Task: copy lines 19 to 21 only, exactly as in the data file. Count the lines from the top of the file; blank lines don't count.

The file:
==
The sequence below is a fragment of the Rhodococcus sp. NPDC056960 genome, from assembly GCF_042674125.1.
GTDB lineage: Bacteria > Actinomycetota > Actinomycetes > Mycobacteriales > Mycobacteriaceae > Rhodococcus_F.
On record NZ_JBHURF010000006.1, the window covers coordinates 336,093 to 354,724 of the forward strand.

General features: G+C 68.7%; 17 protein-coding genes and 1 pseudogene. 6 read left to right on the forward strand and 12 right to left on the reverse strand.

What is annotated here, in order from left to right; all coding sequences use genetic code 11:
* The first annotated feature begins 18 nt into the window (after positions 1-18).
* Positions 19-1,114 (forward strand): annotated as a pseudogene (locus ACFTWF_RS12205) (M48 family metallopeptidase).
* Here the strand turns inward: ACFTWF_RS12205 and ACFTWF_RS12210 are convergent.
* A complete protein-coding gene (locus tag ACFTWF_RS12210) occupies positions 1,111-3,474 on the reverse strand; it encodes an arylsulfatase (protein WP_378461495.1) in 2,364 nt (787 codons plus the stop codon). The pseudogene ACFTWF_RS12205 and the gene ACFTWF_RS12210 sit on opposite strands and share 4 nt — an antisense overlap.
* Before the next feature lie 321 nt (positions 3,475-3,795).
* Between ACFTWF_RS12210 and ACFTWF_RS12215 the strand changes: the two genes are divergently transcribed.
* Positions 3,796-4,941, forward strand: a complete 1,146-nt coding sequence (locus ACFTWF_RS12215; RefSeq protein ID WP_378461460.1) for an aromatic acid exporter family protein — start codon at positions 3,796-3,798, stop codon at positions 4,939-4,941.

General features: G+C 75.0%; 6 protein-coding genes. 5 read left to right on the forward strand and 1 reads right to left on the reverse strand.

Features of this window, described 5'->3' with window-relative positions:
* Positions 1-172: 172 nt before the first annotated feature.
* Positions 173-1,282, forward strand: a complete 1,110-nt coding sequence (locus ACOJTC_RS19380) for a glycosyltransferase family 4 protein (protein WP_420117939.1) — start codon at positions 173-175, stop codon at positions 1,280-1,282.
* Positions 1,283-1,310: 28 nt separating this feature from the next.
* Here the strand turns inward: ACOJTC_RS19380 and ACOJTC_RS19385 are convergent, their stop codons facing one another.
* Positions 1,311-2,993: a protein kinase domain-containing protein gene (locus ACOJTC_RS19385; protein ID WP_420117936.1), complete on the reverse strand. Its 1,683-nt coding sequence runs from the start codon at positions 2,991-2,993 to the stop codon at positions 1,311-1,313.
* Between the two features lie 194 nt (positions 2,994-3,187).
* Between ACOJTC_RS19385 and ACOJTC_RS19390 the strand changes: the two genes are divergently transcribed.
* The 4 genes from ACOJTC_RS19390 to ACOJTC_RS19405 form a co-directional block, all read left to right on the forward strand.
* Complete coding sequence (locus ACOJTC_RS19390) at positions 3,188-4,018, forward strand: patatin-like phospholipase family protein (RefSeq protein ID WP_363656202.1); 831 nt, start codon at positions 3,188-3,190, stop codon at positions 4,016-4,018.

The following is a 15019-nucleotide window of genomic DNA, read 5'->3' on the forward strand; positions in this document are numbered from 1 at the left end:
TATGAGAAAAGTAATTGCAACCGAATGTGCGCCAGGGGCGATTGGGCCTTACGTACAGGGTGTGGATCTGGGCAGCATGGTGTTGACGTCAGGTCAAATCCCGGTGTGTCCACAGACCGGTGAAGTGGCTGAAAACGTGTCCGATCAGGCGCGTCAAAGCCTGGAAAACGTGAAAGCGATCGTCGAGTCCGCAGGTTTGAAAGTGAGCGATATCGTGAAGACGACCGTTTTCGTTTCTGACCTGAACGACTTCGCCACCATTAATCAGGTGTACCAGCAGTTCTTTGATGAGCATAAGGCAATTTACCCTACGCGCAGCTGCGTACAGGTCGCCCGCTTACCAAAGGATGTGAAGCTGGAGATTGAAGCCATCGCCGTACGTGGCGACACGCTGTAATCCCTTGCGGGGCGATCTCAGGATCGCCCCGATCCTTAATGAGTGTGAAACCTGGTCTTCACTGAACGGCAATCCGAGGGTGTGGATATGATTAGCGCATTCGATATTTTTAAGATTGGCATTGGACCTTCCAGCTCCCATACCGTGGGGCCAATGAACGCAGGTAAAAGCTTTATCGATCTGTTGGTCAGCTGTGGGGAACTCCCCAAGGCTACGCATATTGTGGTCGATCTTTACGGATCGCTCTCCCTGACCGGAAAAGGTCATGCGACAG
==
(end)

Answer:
* Positions 1,311-2,993: a protein kinase domain-containing protein gene (locus ACOJTC_RS19385; protein ID WP_420117936.1), complete on the reverse strand. Its 1,683-nt coding sequence runs from the start codon at positions 2,991-2,993 to the stop codon at positions 1,311-1,313.
* Between the two features lie 194 nt (positions 2,994-3,187).
* Between ACOJTC_RS19385 and ACOJTC_RS19390 the strand changes: the two genes are divergently transcribed.